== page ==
The perfect punctuation to an evening game drive is savoring a magical sunset in the Maasai Mara while enjoying light bites and sundowners, arranged by Mara Plains Camp. As the light fades to darkness, the bonfire will keep you warm under the crisp evening air, while the sounds of nature create an unforgettable experience.

Lamu

Lamu old town waterfront, Kenya, UNESCO World Heritage site

Photo: javarman/Shutterstock

Lamu is the epitome of the Swahili word pole pole. Slow down. A stark contrast to the frenetic energy of Nairobi and the adventures of the bush, Lamu is a place that forces you to slow down, breathe in, and enjoy the sweet moments between the moments. The Lamu archipelago is made up of over 65 islands in the Indian Ocean; however, the largest are Manda, Kiwayu, and the namesake Lamu Islands. Lamu Island was once the epicenter of trade, attracting Persians, Arabs, Indians, and Europeans. The eclectic mix of multicultural diversity that arose from that shows up everywhere and in everything from architecture and cuisine to culture and language.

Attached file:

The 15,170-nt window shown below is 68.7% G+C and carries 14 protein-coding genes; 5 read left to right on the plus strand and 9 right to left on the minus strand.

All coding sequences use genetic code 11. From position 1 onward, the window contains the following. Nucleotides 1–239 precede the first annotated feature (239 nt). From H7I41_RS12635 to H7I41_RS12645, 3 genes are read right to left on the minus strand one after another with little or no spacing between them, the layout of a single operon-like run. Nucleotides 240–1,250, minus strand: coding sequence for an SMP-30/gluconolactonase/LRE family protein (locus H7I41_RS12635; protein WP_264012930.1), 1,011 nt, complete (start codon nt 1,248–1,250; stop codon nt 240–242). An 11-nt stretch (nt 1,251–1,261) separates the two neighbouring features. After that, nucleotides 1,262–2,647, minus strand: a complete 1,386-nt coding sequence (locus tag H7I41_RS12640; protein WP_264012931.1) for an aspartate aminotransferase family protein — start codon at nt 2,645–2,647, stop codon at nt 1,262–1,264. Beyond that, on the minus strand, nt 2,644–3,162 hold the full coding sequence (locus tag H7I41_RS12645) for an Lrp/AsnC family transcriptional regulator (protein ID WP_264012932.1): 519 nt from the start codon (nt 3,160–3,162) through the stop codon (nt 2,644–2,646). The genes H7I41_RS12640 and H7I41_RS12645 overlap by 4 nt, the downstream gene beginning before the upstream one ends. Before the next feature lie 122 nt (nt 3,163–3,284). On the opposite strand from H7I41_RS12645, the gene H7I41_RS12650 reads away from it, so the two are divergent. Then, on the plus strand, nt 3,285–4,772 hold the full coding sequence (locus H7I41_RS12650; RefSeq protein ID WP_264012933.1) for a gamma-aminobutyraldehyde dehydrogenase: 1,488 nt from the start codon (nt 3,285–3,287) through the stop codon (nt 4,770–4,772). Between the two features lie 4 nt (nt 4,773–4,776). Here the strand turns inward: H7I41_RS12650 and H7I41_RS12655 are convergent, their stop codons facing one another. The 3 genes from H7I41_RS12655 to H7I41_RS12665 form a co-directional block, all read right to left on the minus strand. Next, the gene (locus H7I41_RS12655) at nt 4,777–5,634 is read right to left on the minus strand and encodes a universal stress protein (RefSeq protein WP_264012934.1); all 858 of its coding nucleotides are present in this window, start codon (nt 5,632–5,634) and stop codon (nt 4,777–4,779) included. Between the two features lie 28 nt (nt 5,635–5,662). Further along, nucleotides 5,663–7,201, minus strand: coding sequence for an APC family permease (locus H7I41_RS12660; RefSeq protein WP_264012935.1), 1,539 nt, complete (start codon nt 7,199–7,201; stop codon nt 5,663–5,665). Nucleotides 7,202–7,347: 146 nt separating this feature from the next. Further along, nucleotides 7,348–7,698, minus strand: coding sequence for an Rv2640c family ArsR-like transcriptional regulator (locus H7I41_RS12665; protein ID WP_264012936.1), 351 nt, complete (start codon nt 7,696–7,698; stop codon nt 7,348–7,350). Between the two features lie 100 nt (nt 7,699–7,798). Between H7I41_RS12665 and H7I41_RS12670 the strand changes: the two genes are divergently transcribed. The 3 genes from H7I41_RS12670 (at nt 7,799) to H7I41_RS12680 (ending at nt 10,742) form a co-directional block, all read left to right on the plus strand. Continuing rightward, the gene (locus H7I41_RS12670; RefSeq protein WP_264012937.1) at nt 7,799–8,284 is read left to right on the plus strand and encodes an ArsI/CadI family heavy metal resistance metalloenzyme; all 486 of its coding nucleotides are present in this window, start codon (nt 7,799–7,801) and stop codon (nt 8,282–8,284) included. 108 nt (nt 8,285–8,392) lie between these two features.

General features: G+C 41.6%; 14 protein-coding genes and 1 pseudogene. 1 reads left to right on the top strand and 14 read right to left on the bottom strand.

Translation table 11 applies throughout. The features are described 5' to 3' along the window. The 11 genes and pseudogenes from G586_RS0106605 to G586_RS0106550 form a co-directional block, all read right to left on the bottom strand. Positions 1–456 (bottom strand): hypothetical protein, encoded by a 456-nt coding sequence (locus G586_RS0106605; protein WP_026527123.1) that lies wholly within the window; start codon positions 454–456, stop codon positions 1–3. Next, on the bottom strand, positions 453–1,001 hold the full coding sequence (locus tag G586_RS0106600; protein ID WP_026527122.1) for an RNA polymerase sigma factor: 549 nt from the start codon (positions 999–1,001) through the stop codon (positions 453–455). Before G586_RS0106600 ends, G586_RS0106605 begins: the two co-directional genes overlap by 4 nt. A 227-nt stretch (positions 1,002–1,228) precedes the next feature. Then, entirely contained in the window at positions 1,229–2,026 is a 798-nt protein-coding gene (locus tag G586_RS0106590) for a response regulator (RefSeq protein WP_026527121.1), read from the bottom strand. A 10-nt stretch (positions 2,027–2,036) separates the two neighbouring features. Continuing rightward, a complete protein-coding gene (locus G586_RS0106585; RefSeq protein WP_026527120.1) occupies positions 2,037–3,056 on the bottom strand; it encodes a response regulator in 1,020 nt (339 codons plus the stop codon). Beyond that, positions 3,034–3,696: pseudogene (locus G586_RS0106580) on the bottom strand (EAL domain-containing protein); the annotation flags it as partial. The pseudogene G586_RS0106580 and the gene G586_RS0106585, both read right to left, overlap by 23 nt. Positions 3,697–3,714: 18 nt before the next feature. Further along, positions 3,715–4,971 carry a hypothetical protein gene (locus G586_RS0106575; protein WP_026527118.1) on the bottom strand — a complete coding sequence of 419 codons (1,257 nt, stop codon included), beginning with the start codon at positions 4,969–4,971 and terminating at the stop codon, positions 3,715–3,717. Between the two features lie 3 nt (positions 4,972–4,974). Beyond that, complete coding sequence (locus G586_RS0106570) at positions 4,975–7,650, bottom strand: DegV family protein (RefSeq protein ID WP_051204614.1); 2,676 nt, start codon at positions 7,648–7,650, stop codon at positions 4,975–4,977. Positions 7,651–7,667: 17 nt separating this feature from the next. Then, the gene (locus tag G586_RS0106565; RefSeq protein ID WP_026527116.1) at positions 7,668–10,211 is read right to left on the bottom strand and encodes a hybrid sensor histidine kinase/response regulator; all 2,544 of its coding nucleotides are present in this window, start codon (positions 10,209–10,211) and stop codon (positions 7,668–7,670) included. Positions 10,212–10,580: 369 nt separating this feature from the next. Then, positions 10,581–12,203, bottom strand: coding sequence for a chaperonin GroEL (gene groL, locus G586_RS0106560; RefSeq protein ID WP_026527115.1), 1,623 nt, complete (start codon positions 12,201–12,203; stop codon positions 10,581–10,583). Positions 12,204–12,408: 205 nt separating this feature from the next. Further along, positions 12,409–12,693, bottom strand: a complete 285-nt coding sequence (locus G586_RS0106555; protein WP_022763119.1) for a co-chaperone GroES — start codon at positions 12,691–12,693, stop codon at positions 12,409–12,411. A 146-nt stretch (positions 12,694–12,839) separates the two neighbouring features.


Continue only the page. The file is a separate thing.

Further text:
You’ll see these remnants of the past as you meander through the labyrinth of narrow, winding streets where the shade of towering, whitewashed, coral stone buildings offers a cool reprieve from the heat. You won’t find any cars on these dusty roads; they are far too narrow. However, you will find yourself making way for the cargo-laden donkeys that transport goods around the island. Whereas once upon a time no motorized vehicles were allowed on Lamu Island, you’ll now find a few motorbikes zigzagging their way through the crowds of people and donkeys. Even so, this East African isle is a historic place that appears as though it has been frozen in time. Lamu Old Town is one of the most well-preserved towns in Kenya and was named a UNESCO World Heritage Site in 2001.

Where to stay in Lamu: Barefoot luxury

The author and photographer at luxury hotel The Majlis in Luma

Wendy Hu

Just beyond the shores of Manda Island, tucked away amidst indigenous trees and fragrant flora, lies The Majlis, a barefoot luxury resort with idyllic views over the bay and Lamu Island. The Majlis is a beautiful fusion of Italian and Swahili designs. Gelato stands and bright pink-colored flowers snaking their way up the facades of the building will make you feel as though you’re on the coast of southern Italy; while ornate Swahili design work will remind you this is a Kenyan gem.